Here’s an aside I’ll never forget. The second-last time I visited Mayme’s homestead in Fallowfield, it was for some other family gathering and I drove out to St. Patrick’s Church, which is just up the road from where the Scott kids were raised. In Irish Catholic families like ours, the local parish is as much a part of the household as your kitchen. And among Walter’s parish jobs was tending the parish cemetery. Which is where he was when I arrived.
I drove to the graveyard, got out of the car, and saw two men standing among the tombstones. One was Walter, who introduced me as his nephew, from Toronto.
“Toronto, huh?” the guy says, “We just buried a guy from there.”
I like people who take death in stride. As if it’s part of life.
While I was visiting Mayme yesterday and today, she had a parade of visitors and phone calls, so much so that Grant now acts as her fulltime personal assistant. Between carefully feeding her ice water, adjusting the bed, offering food and words of encouragement, he greets and provides full detailed reports to the various health-care and personal-care aides who drop in to check on Mayme’s well-being.
Grant is also manning a carefully scripted calendar to keep Mayme from being overwhelmed by visitors. And with such nonchalance! It reminds me of that Far Side cartoon where two devils in hell are standing over a guy shovelling coal and whistling. One devil says to the other: “You know we're just not reaching that guy.”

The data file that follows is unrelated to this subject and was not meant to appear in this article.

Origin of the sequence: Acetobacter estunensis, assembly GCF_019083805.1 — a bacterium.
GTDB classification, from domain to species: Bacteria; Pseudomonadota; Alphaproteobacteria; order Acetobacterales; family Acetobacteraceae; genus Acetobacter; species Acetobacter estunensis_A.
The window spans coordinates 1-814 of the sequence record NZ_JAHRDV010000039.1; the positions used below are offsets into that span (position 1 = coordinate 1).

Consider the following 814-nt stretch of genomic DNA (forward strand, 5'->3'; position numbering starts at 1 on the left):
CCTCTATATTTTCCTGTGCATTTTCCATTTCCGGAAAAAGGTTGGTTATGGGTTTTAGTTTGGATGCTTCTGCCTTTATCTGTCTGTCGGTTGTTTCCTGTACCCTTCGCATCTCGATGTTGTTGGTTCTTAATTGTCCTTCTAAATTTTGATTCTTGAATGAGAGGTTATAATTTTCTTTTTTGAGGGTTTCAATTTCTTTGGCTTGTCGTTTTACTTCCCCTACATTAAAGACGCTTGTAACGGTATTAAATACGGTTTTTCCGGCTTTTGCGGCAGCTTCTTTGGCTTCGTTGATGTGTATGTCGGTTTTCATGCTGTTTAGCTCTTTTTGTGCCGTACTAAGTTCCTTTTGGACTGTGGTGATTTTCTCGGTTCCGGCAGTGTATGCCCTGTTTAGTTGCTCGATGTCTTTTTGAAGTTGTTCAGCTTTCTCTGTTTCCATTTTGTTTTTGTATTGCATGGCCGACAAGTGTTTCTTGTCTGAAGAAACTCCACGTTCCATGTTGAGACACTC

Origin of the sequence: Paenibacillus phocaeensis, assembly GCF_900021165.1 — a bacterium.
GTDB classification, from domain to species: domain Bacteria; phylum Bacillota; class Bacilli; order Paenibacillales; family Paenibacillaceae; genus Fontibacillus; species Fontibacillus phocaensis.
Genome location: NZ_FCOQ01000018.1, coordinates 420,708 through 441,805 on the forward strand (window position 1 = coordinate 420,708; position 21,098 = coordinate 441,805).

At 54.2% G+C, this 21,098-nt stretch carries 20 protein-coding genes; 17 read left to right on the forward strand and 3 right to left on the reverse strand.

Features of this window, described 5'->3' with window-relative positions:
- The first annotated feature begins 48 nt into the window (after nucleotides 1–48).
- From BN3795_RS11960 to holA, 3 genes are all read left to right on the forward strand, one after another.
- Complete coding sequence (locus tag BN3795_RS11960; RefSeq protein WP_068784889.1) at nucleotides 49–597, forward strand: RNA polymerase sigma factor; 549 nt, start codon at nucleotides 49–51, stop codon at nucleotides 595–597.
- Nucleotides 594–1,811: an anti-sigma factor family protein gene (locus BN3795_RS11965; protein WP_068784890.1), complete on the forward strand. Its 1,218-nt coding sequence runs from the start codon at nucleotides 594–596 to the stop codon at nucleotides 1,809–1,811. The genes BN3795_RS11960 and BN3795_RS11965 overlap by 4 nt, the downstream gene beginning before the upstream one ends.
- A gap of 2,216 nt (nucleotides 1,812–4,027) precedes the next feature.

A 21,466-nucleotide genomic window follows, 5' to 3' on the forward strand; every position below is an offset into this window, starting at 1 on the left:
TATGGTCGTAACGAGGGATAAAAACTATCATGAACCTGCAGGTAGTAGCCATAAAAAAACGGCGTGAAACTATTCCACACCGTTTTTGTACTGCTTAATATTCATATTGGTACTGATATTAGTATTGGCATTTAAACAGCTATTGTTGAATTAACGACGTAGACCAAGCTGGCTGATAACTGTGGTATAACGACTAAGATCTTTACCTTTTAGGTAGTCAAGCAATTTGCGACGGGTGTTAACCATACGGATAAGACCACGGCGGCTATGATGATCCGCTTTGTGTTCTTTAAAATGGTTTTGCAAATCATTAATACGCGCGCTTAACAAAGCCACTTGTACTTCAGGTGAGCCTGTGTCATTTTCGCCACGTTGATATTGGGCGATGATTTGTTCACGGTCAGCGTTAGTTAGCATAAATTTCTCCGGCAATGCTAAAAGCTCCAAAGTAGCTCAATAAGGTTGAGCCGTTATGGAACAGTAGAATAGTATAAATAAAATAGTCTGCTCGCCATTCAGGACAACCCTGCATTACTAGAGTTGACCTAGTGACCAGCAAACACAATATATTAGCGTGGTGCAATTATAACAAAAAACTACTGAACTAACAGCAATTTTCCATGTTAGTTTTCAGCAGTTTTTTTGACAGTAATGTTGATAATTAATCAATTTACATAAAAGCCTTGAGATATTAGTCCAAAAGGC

When I think about it, it was wasn’t only Mayme, Grant, Peter, Nancy and the rest of them made saying goodbye far easier than I expected. All of us have grown up in a very specific culture that is just plain comfortable around the whole death thing.
Religion helps to be sure, but so does that fact that Mayme and I were able to laugh—yes laugh, yesterday—about the fact that our Grandmother Carter had a book called “Irish Wake Amusements" on her living room coffee table.
And after we finished laughing, I told her I had to head back to Toronto.
So we gave each other a rib-threatening hug and a kiss on the cheek. Our last conversation went as follows.
Me: “Mayme, you’ve always been a role model for me.”
Her: “You’ve been a role model for me, Pete. I love you.”
Me: “I love you too, Mayme. Sweet dreams.”